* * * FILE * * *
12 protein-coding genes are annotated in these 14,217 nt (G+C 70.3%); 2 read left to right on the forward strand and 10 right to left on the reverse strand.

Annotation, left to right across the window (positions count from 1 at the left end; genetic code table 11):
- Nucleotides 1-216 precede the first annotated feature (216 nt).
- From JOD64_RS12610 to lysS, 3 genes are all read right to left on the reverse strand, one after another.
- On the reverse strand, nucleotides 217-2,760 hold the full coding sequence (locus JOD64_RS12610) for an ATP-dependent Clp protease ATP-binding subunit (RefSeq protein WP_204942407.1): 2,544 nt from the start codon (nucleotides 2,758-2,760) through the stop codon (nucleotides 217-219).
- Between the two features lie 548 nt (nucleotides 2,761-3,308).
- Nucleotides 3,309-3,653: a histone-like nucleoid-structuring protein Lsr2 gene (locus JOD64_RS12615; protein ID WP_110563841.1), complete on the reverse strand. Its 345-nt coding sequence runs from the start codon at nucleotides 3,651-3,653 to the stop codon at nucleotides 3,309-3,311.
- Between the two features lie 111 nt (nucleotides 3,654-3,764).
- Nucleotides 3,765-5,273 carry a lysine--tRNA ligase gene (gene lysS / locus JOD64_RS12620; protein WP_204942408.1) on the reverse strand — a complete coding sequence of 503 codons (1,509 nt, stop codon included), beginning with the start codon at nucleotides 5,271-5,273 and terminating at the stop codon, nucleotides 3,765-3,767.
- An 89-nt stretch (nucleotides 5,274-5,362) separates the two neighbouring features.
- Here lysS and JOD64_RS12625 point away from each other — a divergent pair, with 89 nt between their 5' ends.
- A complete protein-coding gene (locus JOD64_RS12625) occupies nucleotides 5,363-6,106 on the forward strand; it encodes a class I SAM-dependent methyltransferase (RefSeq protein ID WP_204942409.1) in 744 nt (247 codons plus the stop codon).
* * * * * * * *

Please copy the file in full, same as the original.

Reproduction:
12 protein-coding genes are annotated in these 14,217 nt (G+C 70.3%); 2 read left to right on the forward strand and 10 right to left on the reverse strand.

Annotation, left to right across the window (positions count from 1 at the left end; genetic code table 11):
- Nucleotides 1-216 precede the first annotated feature (216 nt).
- From JOD64_RS12610 to lysS, 3 genes are all read right to left on the reverse strand, one after another.
- On the reverse strand, nucleotides 217-2,760 hold the full coding sequence (locus JOD64_RS12610) for an ATP-dependent Clp protease ATP-binding subunit (RefSeq protein WP_204942407.1): 2,544 nt from the start codon (nucleotides 2,758-2,760) through the stop codon (nucleotides 217-219).
- Between the two features lie 548 nt (nucleotides 2,761-3,308).
- Nucleotides 3,309-3,653: a histone-like nucleoid-structuring protein Lsr2 gene (locus JOD64_RS12615; protein ID WP_110563841.1), complete on the reverse strand. Its 345-nt coding sequence runs from the start codon at nucleotides 3,651-3,653 to the stop codon at nucleotides 3,309-3,311.
- Between the two features lie 111 nt (nucleotides 3,654-3,764).
- Nucleotides 3,765-5,273 carry a lysine--tRNA ligase gene (gene lysS / locus JOD64_RS12620; protein WP_204942408.1) on the reverse strand — a complete coding sequence of 503 codons (1,509 nt, stop codon included), beginning with the start codon at nucleotides 5,271-5,273 and terminating at the stop codon, nucleotides 3,765-3,767.
- An 89-nt stretch (nucleotides 5,274-5,362) separates the two neighbouring features.
- Here lysS and JOD64_RS12625 point away from each other — a divergent pair, with 89 nt between their 5' ends.
- A complete protein-coding gene (locus JOD64_RS12625) occupies nucleotides 5,363-6,106 on the forward strand; it encodes a class I SAM-dependent methyltransferase (RefSeq protein ID WP_204942409.1) in 744 nt (247 codons plus the stop codon).